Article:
Media 'must adapt to rapid changes'
Manama, December 24, 2013
Traditional news outlets have to adapt to the fast paced world of social media to survive, according to experts.
They also highlighted the need to study the rapid changes on how the Arab public absorbs information, said a report in the Gulf Daily News (GDN), our sister publication.
It was discussed by panellists - made up of international and regional journalists, media advisers and editors - at the first annual Arab Gulf Forum for Political Media, which was held at the Sofitel Bahrain Zallaq Thalassa Sea and Spa yesterday.
Deputy Prime Minister Shaikh Khalid bin Abdulla Al Khalifa patronised the one-day event, which was organised by the Bahrain Institute for Political Development (BIPD) in association with the Bahrain Journalists Association (BJA) and the Bahraini Public Relations Society.
"We need to understand the new generation and the new patterns of information consumption so that we can understand how we can communicate better," said former BBC Middle East head and media adviser Husam Al Sukari.
"It's a question of survival.
"It's not a question of whether we should or shouldn't, traditional media has to adapt - we do this or we die."
He said that social media was adopted well in the Middle East because people used it as a platform to vent frustration that could not be expressed elsewhere.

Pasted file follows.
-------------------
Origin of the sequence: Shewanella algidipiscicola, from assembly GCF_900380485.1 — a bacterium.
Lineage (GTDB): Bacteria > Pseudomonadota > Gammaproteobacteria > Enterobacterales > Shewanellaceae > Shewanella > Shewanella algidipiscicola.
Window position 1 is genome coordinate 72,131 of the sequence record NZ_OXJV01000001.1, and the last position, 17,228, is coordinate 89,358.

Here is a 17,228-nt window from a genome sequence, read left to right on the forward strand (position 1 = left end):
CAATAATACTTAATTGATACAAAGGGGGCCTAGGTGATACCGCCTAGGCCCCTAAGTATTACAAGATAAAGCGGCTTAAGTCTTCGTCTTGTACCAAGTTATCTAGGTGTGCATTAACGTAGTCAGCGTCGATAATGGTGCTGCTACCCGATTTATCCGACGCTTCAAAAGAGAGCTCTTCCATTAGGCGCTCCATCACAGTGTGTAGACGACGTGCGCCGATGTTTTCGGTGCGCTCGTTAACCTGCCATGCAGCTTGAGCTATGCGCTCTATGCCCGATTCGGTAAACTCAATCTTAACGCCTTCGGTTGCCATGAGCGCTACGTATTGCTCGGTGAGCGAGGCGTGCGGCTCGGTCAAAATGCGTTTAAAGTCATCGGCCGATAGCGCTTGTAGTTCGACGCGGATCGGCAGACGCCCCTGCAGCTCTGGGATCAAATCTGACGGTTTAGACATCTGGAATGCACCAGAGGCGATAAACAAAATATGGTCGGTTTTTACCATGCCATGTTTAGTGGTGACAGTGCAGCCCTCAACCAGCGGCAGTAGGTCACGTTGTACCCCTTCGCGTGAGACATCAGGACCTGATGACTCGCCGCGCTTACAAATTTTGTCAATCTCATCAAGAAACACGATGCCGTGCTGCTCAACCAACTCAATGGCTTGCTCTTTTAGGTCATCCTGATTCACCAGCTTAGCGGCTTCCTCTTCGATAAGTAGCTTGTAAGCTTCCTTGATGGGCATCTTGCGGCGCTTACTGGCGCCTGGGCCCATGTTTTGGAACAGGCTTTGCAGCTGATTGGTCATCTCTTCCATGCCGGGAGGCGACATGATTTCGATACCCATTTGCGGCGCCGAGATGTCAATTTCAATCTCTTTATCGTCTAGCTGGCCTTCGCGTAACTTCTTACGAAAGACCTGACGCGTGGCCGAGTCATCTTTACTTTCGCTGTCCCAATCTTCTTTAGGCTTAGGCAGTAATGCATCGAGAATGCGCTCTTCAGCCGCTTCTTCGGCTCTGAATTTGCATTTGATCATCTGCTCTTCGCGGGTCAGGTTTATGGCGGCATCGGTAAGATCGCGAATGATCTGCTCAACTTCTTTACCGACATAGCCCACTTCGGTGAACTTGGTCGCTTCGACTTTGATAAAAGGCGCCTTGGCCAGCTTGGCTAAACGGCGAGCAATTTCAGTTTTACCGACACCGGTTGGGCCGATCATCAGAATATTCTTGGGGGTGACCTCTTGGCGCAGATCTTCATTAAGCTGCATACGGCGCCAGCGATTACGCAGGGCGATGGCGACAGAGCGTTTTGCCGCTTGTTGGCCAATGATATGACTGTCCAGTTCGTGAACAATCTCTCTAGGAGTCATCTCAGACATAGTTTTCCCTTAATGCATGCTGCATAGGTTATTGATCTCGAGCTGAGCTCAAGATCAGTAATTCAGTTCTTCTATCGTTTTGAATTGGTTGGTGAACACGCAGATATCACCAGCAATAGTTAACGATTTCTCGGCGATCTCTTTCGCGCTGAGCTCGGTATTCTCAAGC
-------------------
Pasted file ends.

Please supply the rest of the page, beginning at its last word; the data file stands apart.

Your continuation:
"In terms of information exchange and debate and the way people use this as a platform to vent their frustration and anger to talk about issues they cannot discuss in traditional media formats," he said.
"People are using social media as a way to circumvent the blockage in the traditional media."
He said many individuals on social media networks were exceeding the popularity and distribution of long-established television channels and newspapers.
"These people are addressing issues people would like to be informed about," he said.
"They resonate in the community they are talking to, in ways that are much better than how traditional analysts and pundits write as columnists."
Al Watan columnist and Bahrain TV presenter Sawsan Al Sha'er said the conference was important, especially as a way to serve and benefit younger generations.
Arab Saudi Arab Society for Culture and Arts chairman and media adviser Sultan Al Bazighi said Gulf countries were moving forward in the field.
"We think there is a conviction that they will head towards evolution, not revolution," he said.
"This is natural; it creates a democratic, modern society based on discussion, and not a sectarian one." - TradeArabia News Service